Effective immediately, all Sheriff Deputies will receive a 12% increase in pay to an annual base salary of $74,890 to $98,055.72 (this does not include any incentive pay increases). Sergeants will now make a base annual salary between $111,423.10 to $113,598.10.

Effective January 1, 2023, and a first for the County, it will contribute one dollar for every dollar contributed by the County Deputy or Sergeant. The County’s matching contribution will not exceed 2% of the monthly base salary.

Additional incentive pay increases agreed upon include:

  • Up to 6% for no more than two specialty assignments
  • 3.5% for Associate, 7% for Bachelor’s, or 9% for Master’s degree.
  • Longevity ranging from 2-11%.
  • Deputies may receive a take home vehicle

Specialty assignments now include the Office of Neighborhoods and the Courthouse Security Unit. Also, employees shall have the option of receiving either longevity pay or college incentives but not both.

Snohomish County Council Statements

The Snohomish County Council unanimously authorized the County Executive to sign the 2022 Collective Bargaining Agreement between the County and the DSA on October 18, 2022. Vice-Chair Jared Mead made the motion to approve with Councilmember Nate Nehring seconding to carry the motion forward.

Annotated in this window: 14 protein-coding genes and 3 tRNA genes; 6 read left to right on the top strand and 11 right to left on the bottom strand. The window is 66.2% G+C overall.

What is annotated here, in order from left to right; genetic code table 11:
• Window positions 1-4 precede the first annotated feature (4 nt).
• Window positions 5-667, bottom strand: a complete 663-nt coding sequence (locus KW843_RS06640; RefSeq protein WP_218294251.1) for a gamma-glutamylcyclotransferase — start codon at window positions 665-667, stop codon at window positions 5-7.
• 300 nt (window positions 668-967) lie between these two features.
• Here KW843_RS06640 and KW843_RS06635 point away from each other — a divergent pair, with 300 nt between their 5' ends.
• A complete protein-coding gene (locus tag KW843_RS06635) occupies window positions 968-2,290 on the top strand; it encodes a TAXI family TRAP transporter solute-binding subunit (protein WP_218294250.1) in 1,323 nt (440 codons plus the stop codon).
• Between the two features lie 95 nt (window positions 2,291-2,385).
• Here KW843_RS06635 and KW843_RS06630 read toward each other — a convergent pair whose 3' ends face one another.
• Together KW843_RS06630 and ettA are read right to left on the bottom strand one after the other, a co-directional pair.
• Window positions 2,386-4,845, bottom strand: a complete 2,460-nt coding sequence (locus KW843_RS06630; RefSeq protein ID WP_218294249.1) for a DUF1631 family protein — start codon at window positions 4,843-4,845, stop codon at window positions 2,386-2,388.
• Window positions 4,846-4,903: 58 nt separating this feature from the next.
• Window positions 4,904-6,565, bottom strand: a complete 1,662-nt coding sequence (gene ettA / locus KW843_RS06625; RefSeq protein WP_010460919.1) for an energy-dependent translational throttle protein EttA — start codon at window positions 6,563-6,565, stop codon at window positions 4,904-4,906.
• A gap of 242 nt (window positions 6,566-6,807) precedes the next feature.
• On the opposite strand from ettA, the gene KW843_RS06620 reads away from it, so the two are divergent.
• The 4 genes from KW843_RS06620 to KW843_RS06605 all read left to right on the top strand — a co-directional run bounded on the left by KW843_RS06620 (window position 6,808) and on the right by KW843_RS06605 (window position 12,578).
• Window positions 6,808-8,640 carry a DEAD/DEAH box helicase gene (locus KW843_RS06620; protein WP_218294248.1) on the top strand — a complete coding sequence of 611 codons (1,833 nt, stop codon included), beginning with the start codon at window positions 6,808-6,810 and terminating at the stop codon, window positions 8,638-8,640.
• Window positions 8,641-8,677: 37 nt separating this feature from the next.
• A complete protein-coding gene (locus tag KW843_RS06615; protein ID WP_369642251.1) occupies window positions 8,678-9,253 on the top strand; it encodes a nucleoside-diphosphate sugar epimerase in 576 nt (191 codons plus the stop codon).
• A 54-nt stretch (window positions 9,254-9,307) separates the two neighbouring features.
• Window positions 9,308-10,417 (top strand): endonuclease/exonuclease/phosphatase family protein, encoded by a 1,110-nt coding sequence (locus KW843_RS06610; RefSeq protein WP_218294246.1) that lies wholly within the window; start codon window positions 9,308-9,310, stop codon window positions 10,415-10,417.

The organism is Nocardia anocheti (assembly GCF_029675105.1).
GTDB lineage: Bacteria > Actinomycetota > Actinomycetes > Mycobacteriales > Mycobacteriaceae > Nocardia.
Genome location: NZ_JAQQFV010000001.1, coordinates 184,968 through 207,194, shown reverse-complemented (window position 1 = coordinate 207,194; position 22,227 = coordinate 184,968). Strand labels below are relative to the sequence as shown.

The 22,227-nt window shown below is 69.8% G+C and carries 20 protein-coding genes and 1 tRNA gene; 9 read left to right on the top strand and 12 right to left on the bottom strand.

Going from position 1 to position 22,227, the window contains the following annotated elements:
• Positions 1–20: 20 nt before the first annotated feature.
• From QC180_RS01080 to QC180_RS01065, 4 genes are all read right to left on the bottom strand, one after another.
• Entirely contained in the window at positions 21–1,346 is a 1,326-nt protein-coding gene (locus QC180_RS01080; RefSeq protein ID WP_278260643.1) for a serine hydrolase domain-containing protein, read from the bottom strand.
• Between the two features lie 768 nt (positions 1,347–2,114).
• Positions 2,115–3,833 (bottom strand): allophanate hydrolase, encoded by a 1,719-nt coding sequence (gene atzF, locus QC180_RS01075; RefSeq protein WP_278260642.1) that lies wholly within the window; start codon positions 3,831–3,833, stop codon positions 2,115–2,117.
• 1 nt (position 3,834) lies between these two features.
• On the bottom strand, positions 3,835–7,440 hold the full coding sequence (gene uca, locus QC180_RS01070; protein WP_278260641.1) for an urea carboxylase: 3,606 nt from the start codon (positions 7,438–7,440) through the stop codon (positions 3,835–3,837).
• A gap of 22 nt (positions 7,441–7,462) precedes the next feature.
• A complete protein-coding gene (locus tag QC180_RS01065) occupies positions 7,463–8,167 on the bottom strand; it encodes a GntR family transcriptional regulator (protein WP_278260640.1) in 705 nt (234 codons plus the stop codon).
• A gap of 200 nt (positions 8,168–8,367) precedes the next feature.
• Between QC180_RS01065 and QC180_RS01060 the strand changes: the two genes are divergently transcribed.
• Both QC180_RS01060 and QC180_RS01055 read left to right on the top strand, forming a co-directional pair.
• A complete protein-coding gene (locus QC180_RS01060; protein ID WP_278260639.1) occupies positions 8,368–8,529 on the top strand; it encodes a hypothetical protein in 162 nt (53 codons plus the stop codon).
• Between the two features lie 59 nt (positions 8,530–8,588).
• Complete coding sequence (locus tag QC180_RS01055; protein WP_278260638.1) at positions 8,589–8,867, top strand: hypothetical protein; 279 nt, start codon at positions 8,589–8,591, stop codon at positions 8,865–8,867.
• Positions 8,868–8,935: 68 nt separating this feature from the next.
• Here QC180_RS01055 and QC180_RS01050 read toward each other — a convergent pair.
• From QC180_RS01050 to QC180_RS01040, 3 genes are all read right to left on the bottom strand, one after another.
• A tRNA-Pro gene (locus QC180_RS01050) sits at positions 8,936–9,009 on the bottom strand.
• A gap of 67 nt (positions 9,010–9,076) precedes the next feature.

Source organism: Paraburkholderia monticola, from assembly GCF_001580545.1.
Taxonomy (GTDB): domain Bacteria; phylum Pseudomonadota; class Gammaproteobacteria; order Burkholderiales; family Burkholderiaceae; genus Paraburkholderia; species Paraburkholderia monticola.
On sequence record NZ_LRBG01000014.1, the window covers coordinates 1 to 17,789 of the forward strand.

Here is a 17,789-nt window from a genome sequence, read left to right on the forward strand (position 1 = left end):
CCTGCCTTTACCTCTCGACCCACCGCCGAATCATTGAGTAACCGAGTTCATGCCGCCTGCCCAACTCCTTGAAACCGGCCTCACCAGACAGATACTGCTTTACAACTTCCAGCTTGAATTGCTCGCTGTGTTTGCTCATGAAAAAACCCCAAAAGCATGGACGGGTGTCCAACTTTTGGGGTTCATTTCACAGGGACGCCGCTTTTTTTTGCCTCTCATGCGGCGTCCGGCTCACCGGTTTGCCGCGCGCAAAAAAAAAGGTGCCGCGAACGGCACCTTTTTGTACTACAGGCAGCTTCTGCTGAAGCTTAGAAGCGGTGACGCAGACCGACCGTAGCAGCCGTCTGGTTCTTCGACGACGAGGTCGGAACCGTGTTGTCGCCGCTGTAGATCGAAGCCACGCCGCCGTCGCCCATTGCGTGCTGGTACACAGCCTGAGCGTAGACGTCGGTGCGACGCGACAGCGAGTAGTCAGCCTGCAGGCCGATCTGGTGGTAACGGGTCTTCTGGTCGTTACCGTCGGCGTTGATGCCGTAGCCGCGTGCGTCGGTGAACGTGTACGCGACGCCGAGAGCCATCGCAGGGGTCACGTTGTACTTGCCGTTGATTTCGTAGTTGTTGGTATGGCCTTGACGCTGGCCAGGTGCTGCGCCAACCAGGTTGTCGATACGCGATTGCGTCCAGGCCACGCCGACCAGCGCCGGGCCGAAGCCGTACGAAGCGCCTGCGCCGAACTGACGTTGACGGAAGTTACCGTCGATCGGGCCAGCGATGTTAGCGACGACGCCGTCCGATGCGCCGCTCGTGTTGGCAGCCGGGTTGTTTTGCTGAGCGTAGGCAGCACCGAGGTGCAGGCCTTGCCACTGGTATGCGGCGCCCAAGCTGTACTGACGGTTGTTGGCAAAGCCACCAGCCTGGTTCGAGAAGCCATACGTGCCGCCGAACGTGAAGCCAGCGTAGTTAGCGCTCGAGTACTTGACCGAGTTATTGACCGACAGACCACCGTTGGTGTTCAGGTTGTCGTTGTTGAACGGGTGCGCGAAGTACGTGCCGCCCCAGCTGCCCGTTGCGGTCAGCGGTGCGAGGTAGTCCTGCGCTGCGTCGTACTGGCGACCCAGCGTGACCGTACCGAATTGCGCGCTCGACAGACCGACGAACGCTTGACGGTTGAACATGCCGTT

“I was proud to vote for this new contract,” Councilman Nehring told the Lynnwood Times. “The contract demonstrates that Snohomish County supports and appreciates our brave men and women who serve in law enforcement and keep our communities safe.”

This was one of the first major votes for County Councilman Rep. Strom Peterson (D-Edmonds) who was appointed to the Council on September 29 following the resignation of Councilwoman Stephanie Wright who took a position as Executive Policy Officer.

“The first couple of weeks have been a bit of a whirlwind, but just like at the city and state level, Snohomish County has an incredible staff of dedicated public servants,” Councilman Peterson wrote to the Lynnwood Times when asked to share how he is assuming his new duties.

“I am thankful the Council put forward a strong compelling contract offer that showed value, trust, and respect to our deputies and the great work they do here in Snohomish County on a daily basis,” Councilman Sam Low wrote to the Lynnwood Times.